Alabama Immigration Law: Working As Designed


An occasional commentator and Economics Professor here in North Carolina recently posted that the Alabama Immigration law is suppressing jobs in that state.  As proof, he cited this article:

(CNN) — Fierce critics of Alabama’s controversial new immigration law — and one of its staunchest supporters — are pointing to the arrest of a German Mercedes-Benz executive last week to make their case.

Police in Tuscaloosa, Alabama, pulled the man over because of a problem with the tag on the rental car he was driving, and then detained him when he didn’t have proper identification on hand, according to Alabama’s homeland security director.

Somehow, this is sufficient evidence that immigration laws in Alabama are keeping jobs out of the State.  However, even the article doesn’t think that’s the case:

[Senator] Brewbaker told CNN that requiring immigrants and foreign visitors to carry identification is common around the globe.

“I know a good many people with Hyundai and companies like that have gone to live in Korea. They say, ‘We’re expected to carry our papers with us because we’re foreigners,'” he said. “That’s the standard worldwide. I don’t want Alabama to be any more onerous on visitors, as long as they’re legally present, than anywhere else.”

Yes, of course.  Let us not forget that it’s a Federal Offense not to carry paperwork demonstrating that you are in America legally.  A Federal Offense.  It’s against the law.  If you are in America legally as a foreign visitor, you are breaking the law if you don’t carry paper work on your body.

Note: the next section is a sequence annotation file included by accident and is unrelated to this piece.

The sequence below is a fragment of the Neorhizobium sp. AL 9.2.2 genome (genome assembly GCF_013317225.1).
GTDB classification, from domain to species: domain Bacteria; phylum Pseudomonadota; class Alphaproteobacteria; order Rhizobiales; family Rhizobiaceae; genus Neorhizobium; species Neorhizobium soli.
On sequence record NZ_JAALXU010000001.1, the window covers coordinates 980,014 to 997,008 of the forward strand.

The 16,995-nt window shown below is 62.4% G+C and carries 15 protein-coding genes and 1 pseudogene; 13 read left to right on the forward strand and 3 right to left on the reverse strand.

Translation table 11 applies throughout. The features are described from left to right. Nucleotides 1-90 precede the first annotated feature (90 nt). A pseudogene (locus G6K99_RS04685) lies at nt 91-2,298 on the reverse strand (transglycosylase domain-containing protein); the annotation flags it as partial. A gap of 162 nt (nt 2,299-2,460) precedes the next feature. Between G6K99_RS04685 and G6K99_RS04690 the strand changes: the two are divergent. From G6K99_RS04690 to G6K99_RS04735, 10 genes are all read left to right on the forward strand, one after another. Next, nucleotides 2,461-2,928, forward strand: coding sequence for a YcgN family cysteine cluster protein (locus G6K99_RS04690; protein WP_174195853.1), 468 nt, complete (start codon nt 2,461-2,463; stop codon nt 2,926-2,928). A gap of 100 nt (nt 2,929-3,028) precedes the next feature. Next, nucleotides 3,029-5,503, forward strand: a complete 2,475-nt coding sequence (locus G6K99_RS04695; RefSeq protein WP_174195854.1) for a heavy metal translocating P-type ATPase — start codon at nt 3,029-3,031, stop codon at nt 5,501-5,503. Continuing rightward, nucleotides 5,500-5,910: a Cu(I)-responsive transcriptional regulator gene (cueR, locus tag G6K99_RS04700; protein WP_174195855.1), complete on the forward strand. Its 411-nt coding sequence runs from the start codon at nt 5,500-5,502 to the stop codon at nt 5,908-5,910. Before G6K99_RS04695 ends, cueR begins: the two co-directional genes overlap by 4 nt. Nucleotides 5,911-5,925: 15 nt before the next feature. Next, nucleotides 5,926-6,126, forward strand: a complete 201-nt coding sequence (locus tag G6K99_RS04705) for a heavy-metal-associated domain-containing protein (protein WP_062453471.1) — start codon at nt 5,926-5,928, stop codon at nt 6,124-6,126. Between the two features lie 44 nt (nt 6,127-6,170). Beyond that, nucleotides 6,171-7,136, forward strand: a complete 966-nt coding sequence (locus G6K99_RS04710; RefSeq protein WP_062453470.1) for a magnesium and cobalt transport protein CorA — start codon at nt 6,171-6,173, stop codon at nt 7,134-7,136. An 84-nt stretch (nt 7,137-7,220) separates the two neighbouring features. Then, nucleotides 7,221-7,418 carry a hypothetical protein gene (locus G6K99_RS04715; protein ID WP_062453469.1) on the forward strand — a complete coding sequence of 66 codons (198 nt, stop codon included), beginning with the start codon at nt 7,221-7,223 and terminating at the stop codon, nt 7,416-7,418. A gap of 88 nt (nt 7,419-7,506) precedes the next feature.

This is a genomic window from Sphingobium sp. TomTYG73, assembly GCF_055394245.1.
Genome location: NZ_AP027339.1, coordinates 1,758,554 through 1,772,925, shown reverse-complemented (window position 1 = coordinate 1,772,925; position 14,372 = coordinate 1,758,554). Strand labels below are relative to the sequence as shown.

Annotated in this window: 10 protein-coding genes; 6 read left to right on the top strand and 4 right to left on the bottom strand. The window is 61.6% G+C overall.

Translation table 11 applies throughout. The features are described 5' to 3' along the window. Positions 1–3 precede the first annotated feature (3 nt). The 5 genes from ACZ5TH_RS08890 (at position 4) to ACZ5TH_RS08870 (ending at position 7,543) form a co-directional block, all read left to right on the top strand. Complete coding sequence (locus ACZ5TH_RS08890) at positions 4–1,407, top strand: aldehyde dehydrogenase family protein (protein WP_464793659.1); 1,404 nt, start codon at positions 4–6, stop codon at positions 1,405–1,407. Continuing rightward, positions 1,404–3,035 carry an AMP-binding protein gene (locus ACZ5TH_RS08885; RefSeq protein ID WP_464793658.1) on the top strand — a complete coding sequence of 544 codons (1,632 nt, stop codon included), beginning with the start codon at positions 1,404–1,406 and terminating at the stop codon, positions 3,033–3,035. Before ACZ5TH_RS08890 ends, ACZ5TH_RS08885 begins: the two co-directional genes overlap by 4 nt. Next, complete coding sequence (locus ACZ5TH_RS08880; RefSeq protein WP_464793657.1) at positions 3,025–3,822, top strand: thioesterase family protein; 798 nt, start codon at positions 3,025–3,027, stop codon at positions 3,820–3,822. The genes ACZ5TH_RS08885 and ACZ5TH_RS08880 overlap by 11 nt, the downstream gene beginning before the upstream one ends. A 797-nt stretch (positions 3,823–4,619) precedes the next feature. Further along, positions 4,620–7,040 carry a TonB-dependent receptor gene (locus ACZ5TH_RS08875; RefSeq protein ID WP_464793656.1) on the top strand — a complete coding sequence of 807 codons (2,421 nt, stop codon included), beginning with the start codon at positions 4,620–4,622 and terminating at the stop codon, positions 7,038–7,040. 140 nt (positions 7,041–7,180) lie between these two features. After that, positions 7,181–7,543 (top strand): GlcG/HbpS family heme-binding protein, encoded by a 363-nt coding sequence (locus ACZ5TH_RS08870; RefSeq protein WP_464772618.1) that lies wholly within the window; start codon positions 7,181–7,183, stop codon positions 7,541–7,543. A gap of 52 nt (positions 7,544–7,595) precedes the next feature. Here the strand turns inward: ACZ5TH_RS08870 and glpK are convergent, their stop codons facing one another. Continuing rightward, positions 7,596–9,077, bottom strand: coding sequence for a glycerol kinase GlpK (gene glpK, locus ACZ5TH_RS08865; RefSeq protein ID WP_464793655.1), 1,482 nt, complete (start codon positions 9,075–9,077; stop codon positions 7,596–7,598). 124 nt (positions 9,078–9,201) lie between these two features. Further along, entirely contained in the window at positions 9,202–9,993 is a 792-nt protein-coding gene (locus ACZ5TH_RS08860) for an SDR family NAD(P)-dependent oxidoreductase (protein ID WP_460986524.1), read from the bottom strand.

But I get the point.  After all, the Mercedes executive was Hispanic and we all know that the Republicans are just racist haters:

For state Sen. Dick Brewbaker — one of the law’s backers — the arrest shows that officers aren’t racially profiling and that the state is enforcing the same types of requirements other countries have.

“This police officer in Tuscaloosa, he sure didn’t pull that guy over because he looked Hispanic,” Brewbaker told CNN. “He was just enforcing the law.”

See..?  Wait?  What?

The guy was pulled over for a crime, was asked to provide documentation and then arrested and he WASN’T Hispanic?

Stop it.

But I’m sure he was thrown into prison, tortured and has yet to be released.  Right?

“The incident was resolved when our colleague — who was visiting from Germany on business — was able to provide his driver’s license and other documents to Tuscaloosa Police,” the company said.

What a burden!  The man had to show documents proving he was who he said he was.  And then released.

If anything, the Alabama law is CREATING jobs.  Alabama farm workers are leaving the state in droves creating a shortage of harvesters.  A shortage that the farmers are unable to fill with native American workers.

Indeed.

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6 comments
  1. dedc79 said:

    As a libertarian, you don’t have a problem with a person being arrested simply for looking/sounding foreign and not having identification on him?

    That’s ok, but requiring people to have health insurance is an infringement of liberty?

    • pino said:

      As a libertarian, you don’t have a problem with a person being arrested simply for looking/sounding foreign and not having identification on him?

      Well, remember, I’m for people coming into America to live, work or play as easily as obtaining a cell phone. I think we should check to make sure an individual isn’t:

      1. On a terror watch list
      2. Wanted by his foreign nation
      3. Carrying a deadly infectious disease